Lois Ehlert's Snowballs
Book review by Sarah Denslow
Get outside! Make a snowman!
If you’re familiar with Lois Ehlert’s work, you probably already have some idea what her book Snowballs consists of, and, if you like Ehlert’s other books, you’ll definitely like this one.
In typical Ehlert fashion, Snowballs consists of simple text accompanied by beautiful, detailed collage illustrations. The topic is not snowballs themselves, but things you can make out of them, namely snowmen.
The narrator explains that now that there’s been a really good snow, the family can make snowmen and decorate them with all the household items they’ve been saving especially for that purpose. Each two-page spread consists of a (vertical) picture of a snowman (or woman or child or pet) complete with colorful decorations.
Ehlert’s signature collages are particularly effective in Snowballs, because the items (seeds, bottle caps, buttons, etc.) she uses to decorate the pictures of snowmen can be used to decorate actual snowmen. Some items are specifically listed at the end of the book and should give children some great ideas to start their own snowmen. (And isn’t inspiring kids to get out outside what we all want at this time of year?)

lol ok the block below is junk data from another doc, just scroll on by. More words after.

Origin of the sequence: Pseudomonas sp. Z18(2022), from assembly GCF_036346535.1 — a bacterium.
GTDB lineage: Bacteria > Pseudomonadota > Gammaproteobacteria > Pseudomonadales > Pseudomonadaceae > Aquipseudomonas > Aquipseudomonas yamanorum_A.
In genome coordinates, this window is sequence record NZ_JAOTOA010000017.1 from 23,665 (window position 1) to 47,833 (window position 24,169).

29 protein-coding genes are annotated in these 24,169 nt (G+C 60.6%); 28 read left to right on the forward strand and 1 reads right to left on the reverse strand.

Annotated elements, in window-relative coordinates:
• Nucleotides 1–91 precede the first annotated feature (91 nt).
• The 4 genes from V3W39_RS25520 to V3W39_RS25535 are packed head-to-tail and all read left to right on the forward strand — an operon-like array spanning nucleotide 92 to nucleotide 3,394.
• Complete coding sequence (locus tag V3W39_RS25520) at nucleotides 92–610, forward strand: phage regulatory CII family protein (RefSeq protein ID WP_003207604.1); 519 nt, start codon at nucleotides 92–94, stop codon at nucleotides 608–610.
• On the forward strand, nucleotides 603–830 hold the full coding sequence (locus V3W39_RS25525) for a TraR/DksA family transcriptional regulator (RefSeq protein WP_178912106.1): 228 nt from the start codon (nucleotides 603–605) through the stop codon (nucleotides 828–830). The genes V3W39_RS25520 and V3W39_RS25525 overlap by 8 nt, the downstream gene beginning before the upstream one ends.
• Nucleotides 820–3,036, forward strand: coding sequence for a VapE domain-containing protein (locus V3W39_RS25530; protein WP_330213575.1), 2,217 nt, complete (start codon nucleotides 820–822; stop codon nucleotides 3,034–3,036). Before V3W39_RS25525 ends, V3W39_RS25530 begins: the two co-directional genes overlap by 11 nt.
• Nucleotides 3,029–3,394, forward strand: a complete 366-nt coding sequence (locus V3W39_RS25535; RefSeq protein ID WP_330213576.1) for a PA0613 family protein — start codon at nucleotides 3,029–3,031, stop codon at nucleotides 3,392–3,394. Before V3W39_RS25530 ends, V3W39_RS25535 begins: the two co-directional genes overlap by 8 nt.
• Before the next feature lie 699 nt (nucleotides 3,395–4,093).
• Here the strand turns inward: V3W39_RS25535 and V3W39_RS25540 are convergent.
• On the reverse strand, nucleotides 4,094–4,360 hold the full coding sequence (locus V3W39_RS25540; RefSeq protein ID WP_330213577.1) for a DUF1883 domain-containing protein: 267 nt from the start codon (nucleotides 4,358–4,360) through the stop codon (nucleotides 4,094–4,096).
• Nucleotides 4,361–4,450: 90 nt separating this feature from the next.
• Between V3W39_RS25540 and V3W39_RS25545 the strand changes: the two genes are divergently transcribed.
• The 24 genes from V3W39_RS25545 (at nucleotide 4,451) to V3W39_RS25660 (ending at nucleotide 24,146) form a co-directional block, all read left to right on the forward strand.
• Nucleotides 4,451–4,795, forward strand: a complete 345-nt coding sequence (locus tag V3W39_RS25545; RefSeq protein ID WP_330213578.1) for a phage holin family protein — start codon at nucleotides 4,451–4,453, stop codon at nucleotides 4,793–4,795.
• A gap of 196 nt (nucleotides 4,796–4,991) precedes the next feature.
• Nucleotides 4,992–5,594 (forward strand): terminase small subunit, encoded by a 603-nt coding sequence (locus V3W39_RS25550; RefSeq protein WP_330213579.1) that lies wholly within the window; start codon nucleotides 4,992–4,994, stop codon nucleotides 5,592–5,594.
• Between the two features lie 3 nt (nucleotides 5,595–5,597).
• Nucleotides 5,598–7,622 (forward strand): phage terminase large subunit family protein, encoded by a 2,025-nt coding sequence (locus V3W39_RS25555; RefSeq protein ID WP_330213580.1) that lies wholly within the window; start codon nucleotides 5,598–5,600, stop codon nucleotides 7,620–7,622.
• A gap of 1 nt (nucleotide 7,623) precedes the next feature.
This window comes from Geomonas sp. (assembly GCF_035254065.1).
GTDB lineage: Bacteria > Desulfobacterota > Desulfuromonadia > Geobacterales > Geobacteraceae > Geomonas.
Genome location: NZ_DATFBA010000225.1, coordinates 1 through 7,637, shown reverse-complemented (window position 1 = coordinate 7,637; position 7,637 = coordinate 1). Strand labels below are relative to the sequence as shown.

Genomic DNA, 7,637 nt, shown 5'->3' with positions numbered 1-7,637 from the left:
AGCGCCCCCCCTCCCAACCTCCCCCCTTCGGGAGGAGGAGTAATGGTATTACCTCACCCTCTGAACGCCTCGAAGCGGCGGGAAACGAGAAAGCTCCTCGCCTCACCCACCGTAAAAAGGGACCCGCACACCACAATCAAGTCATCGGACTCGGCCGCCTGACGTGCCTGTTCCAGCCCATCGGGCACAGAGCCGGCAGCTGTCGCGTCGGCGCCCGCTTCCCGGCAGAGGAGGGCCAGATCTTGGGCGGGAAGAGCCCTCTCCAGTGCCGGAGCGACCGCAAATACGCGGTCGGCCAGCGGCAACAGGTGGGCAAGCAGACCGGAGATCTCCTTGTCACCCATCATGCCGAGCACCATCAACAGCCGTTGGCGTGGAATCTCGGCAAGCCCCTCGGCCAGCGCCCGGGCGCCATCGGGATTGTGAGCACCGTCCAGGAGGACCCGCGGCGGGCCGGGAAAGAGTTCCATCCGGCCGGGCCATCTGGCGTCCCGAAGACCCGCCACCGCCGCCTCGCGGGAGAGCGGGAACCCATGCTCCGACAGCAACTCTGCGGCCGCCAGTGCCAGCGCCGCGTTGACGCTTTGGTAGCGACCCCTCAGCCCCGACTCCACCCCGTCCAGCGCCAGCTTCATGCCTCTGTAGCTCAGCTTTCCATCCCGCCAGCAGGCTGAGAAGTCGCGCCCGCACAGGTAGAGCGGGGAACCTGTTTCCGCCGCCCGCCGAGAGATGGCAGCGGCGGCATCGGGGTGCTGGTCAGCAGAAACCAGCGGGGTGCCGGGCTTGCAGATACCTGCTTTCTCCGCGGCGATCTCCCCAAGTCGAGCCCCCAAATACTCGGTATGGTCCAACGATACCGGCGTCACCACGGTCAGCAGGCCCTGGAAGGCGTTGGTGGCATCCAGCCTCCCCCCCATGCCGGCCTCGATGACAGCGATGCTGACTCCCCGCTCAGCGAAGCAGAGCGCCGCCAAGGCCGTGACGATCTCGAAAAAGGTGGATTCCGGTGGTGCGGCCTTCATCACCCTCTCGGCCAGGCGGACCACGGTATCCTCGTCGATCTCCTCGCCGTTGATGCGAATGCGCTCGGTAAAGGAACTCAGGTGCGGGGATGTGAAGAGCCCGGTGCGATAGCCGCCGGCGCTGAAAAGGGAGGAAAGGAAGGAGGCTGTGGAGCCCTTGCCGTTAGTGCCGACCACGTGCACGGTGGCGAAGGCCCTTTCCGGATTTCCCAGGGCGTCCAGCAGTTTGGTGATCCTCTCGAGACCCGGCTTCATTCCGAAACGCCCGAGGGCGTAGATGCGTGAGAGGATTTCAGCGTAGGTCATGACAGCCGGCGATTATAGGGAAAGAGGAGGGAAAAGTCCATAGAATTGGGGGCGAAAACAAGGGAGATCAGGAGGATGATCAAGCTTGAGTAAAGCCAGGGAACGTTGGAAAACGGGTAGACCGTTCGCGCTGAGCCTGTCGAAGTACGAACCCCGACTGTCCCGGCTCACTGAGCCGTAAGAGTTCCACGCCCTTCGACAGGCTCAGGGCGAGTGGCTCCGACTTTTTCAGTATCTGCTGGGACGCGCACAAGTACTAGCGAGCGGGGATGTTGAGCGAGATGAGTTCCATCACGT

Of course, all good things must come to an end, and before the book ends, the sun comes out. As the narrator says, you can guess what happens then: the snow family starts to melt. It’s okay though: the snow family can be remade when it snows again.
Scientific information about snow can be found at the end of the book. I skip this part when reading Snowballs to toddlers (it’s a bit too technical to hold their interest), but slightly older readers should enjoy learning a bit about the books subject (that is if they’re not too busy looking for snowman decorations).
Its simple prose makes Snowballs a great read for children as young as two, but its fascinating illustrations make it a perennial favorite for older children as well.
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